With the news that drivers could be fined £100 for passing too close to cyclists, we shared two videos of our recen… https://t.co/xblDYnE4xw
As someone who regularly commutes to work by bike, I am only too well aware of the dangers to cyclists caused by poorly maintained road surfaces. I was therefore saddened but not surprised to hear of the injuries suffered by Mr Alan Curtis, who suffered a severe head injury and a broken arm when he was thrown from his bike after it hit a pothole in the road.
Mr Curtis, who worked as a charity fundraising director, was training for a charity bike ride with two friends when he was injured. He was wearing a helmet but has no memory of the accident, which left him unconscious and with residual hearing and memory problems. He had to change jobs as a result of his injuries.
The pothole was described as a long, straight line defect in the road, 40mm deep, next to the centre of the carriageway.
Mr Curtis sued Hertfordshire County Council for failing to fix the pothole, which he said was a real source of danger. The Council’s road inspector, who had inspected the road six months previously, accepted that, had he seen the pothole, he would have recorded it as a category one defect, which would require repair within 7 days. He tried to argue however, that, as the pothole was on the offside of his vehicle, it would not have been visible to him and, as a straight line defect, would have been less obvious than a depression in the carriageway.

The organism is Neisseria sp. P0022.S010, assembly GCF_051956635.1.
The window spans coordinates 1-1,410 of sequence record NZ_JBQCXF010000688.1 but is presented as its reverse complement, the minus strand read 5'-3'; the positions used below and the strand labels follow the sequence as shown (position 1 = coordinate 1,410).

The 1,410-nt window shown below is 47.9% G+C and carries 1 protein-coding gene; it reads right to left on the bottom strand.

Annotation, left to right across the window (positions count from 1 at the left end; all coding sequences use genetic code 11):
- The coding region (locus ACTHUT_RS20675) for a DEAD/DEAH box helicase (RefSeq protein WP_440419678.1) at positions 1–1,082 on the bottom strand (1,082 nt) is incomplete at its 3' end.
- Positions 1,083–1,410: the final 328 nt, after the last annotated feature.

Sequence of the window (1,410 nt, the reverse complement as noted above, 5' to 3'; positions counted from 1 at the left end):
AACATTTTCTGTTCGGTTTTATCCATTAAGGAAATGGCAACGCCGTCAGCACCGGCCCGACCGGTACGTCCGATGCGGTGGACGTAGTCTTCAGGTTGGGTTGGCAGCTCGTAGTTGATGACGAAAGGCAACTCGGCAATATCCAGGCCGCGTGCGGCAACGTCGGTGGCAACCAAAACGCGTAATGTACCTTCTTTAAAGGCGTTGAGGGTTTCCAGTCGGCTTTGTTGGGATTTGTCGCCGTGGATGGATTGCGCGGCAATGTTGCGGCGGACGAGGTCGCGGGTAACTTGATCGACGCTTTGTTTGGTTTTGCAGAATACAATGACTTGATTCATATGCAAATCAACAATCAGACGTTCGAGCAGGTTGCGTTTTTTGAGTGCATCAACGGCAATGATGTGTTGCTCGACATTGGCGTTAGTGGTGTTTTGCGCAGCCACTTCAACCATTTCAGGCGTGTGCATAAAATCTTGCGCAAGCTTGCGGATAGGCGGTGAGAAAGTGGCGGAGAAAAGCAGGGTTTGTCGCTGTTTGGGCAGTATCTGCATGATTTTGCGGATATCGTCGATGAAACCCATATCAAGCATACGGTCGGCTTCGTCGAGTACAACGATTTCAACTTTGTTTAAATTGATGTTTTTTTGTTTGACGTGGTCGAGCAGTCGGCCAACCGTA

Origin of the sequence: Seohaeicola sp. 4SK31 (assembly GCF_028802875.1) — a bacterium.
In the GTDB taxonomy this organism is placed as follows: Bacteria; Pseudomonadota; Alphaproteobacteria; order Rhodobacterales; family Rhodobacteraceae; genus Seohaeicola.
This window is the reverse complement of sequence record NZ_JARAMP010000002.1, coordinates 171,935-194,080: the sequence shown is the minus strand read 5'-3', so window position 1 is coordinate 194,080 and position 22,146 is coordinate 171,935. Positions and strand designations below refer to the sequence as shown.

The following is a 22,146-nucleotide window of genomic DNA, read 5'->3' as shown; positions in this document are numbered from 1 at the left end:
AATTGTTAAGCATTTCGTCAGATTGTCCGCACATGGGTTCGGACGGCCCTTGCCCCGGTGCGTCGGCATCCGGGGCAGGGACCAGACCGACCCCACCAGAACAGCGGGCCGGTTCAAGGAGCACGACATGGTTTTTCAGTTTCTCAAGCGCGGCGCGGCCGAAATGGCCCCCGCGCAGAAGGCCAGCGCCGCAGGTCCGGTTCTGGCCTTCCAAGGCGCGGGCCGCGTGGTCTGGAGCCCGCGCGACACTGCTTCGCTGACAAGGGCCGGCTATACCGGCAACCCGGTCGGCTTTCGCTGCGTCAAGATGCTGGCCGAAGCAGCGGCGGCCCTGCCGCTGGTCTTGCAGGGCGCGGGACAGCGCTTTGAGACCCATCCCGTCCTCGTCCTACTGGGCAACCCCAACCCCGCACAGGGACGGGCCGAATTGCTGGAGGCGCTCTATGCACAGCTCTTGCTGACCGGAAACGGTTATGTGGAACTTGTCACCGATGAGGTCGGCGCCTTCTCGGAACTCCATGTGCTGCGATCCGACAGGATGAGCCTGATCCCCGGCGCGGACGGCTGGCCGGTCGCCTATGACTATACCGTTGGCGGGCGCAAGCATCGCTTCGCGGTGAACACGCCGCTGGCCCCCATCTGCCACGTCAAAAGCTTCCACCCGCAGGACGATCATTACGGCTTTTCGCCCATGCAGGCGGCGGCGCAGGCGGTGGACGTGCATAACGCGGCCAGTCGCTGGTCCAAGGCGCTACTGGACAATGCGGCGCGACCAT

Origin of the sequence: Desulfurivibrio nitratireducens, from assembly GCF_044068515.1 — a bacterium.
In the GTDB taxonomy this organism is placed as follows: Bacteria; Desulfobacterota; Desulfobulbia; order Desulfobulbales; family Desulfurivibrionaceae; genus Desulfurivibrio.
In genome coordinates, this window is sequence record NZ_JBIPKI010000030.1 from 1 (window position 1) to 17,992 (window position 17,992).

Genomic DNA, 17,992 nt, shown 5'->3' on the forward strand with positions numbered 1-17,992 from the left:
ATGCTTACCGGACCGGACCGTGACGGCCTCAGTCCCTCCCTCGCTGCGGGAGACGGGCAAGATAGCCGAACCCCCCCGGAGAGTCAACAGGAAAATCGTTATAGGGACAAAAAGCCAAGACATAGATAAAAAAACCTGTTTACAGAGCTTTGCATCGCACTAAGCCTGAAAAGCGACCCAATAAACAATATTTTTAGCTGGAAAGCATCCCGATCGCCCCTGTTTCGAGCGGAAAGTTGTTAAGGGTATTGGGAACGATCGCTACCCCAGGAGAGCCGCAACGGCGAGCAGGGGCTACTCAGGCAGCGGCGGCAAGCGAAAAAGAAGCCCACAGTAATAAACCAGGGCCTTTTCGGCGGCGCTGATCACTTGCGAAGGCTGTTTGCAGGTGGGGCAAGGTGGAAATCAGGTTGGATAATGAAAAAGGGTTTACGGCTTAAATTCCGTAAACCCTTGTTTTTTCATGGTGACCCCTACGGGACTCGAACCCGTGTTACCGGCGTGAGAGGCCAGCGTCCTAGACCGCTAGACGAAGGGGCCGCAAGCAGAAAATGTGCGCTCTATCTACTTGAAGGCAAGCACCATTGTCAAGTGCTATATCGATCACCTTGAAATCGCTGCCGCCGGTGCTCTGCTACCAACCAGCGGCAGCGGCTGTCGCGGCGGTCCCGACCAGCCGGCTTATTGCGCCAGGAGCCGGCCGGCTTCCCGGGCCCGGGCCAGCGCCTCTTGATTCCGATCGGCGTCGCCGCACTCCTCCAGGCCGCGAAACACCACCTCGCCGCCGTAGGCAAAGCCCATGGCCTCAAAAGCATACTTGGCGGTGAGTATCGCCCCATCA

The Council refused to accept liability for Mr Curtis’ injuries and the case went to court. The judge heard that Mr Curtis had been doing about 18-20mph when he crashed - either as a result of his wheel being caught in the pothole or him being forced to swerve suddenly in an attempt to avoid it.
Happily for Mr Curtis, and potentially for other cyclists who suffer similar accidents, the judge rejected the Council’s arguments and ruled that the pothole should have been seen, logged as a category one defect and repaired. He also refused to blame Mr Curtis at all for the accident, rejecting the Council’s claim that Mr Curtis should have seen the pothole earlier and taken avoiding action.
I hope this judgement will encourage other Councils to ensure that roads are maintained so that they are not dangerous for cyclists, so that others can be spared the type of unfortunate but entirely preventable accident that befell Mr Curtis.